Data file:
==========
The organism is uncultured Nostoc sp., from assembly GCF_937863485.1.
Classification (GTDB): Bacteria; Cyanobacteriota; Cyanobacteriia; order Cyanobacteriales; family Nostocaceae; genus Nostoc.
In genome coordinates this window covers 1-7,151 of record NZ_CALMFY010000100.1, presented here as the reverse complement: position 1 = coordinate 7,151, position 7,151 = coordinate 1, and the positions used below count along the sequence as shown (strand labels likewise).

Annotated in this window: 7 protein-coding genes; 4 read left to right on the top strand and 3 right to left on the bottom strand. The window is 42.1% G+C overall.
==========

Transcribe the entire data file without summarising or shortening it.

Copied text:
The organism is uncultured Nostoc sp., from assembly GCF_937863485.1.
Classification (GTDB): Bacteria; Cyanobacteriota; Cyanobacteriia; order Cyanobacteriales; family Nostocaceae; genus Nostoc.
In genome coordinates this window covers 1-7,151 of record NZ_CALMFY010000100.1, presented here as the reverse complement: position 1 = coordinate 7,151, position 7,151 = coordinate 1, and the positions used below count along the sequence as shown (strand labels likewise).

Annotated in this window: 7 protein-coding genes; 4 read left to right on the top strand and 3 right to left on the bottom strand. The window is 42.1% G+C overall.